- Beazley PLC is a leading international insurer which specialises in insurance policies that are complex and bespoke.
- I added it to the model portfolio in 2015 because it was a good company trading at a reasonable price.
- I decided to sell because the share price has almost doubled, leaving the shares close to “fair value”.
As a specialist insurer, Beazley doesn’t write many “cookie-cutter” policies such as car insurance or home insurance. Instead, it covers a diverse array of risks, from celebrity weddings to supertankers and kidnapped CEOs.
I added Beazley to the model portfolio in 2015 because it had all the key features I look for in a company:
- Above average growth
- Above average profitability
- Little in the way of debt
However, unlike many of the companies I invest in, Beazley wasn’t facing any valuation-depressing difficulties at the time of purchase. Everything seemed to be ticking along nicely and the company’s valuation wasn’t obviously cheap (the dividend yield, for example, was just 2.8%).
Given this not-obviously cheap valuation, my hope was that Beazley would continue to grow at something like 5% to 10% per year and that – for one reason or another – Mr Market would become enthusiastic about the company and offer to buy my shares at a much higher price.
In the end that’s more or less what happened, although Mr Market became enthusiastic far sooner than I had expected, which led to much better results than I had expected:
- Purchase price: 329.2p on 4th September 2015
- Sale price: 605p on 4th May 2018
- Holding period: 2 years 8 months
- Capital gain: 81.8%
- Dividend income: 17.1%
- Annualised total return: 31.5%
Buying an outstanding insurance company at a reasonable price
What do I mean when I say Beazley had all the features I look for in a good company?
For a start, it had a long history of above-average growth, measured across net asset value (insurance companies don’t have “revenue” as such, so I look at their net assets instead), earnings and dividends. This growth had taken the company from the proverbial “broom cupboard” in 1986 to a company generating more than a billion pounds of insurance premiums every year.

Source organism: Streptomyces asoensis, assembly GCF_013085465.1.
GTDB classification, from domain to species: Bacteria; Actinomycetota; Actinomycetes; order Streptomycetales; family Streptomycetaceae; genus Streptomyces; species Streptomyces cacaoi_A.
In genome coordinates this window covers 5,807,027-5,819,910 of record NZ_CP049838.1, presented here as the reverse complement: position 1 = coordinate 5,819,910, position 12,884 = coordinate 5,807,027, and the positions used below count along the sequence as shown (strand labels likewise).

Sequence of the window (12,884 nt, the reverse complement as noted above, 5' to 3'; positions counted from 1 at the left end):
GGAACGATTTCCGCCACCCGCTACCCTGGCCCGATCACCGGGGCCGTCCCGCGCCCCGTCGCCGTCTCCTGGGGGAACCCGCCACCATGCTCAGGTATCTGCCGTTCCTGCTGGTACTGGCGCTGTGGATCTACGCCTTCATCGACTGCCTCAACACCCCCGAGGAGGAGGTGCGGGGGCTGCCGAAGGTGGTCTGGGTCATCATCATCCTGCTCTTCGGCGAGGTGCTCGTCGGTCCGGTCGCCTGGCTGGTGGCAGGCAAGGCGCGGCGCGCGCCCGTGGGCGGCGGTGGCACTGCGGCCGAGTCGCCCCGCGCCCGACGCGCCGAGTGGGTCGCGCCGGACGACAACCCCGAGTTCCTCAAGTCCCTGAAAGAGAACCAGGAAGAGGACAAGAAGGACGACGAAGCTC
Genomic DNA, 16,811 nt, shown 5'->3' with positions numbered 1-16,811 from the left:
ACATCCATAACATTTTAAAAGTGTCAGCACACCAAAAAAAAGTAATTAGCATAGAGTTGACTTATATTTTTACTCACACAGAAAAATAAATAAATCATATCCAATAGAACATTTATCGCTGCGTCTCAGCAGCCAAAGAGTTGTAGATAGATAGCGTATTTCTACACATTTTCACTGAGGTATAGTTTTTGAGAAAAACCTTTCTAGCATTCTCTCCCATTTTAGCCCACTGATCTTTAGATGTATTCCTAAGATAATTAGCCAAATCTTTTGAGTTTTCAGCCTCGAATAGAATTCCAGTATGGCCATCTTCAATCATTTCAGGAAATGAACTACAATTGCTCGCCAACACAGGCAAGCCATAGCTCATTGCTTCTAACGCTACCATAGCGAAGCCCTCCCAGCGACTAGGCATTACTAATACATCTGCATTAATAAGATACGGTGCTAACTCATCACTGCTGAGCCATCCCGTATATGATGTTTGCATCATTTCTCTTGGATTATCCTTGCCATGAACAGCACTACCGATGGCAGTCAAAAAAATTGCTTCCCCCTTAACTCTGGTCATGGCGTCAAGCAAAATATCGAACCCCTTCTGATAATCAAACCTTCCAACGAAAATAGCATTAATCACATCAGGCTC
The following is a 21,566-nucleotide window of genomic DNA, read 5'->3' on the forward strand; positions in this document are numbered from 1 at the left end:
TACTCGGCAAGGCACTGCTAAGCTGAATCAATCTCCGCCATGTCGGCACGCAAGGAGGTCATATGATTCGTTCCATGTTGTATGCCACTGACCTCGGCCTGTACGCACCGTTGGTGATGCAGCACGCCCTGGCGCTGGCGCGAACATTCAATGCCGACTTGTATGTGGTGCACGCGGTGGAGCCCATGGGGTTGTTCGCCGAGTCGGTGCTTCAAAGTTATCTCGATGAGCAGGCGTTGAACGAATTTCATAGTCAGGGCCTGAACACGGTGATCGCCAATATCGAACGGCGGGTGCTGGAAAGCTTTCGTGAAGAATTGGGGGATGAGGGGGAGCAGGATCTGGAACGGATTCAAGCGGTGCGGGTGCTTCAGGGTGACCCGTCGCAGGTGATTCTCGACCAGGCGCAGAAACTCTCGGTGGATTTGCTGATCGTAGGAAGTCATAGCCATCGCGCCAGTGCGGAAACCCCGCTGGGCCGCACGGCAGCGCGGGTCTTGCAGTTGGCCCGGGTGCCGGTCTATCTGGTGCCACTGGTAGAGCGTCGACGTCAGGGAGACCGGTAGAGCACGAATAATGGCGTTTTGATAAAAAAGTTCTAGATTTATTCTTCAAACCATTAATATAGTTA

Beazley was also more profitable than average. My usual measure of profitability is a company’s ten-year average return on capital employed (ROCE), but that doesn’t work for banks and insurance companies. Instead, I use two metrics: Ten-year average return on equity (ROE) and five-year average combined ratio.
The median ten-year ROE for insurers on my stock screen is 11%, which is pretty close to the average ROCE for non-insurance companies. Beazley’s ROE was comfortably above that level at just over 18%.
This is important because consistently high profitability is what you’d expect to see from a company with strong competitive advantages, and strong competitive advantages are what a company needs if it’s going to keep growing at a good pace far into the future.
Whereas return on equity looks at returns (profits) relative to equity (book value or net assets), the combined ratio looks at premium income relative to the combined cost of claims and other expenses.
It’s a useful metric which can highlight insurers writing insurance at a loss just so they can get their hands on the premiums. Those premiums are then invested with the goal of generating enough investment return to more than offset the underwriting (i.e. insurance) losses.
It’s a risky strategy that does not have a good track record, but it’s an easy way to create the illusion of growth and that’s why many insurers go down that route.
A profitable underwriting business will have a combined ratio of less than 100% (i.e. claims and other expenses are less than 100% of premiums earned), so I look for a five-year average of less than 95%, which is surprisingly difficult for many insurers to achieve. In Beazley’s case, it had achieved a fairly steady average of 90%, so the company was clearly doing something right.
It also had a strong balance sheet, with little in the way of operational borrowings and a healthy premium-to-surplus ratio. If you haven’t heard of that ratio before, it’s the ratio between premiums earned and tangible book value (the “surplus” of tangible assets over liabilities).
A general rule of thumb is that earned premiums should be less than twice the company’s net tangible assets. This suggests the company is writing a prudent amount of new business relative to the balance sheet’s ability to absorb claim losses. Beazley’s five-year average premium to surplus ratio was just 1.6, suggesting a prudent level of insurance was being written.
Holding on while Beazley continued to grow
So Beazley had a good track record of growth and profitability, as well as a strong balance sheet. But what happened after it joined the portfolio?
The answer, for the most part, was business as usual.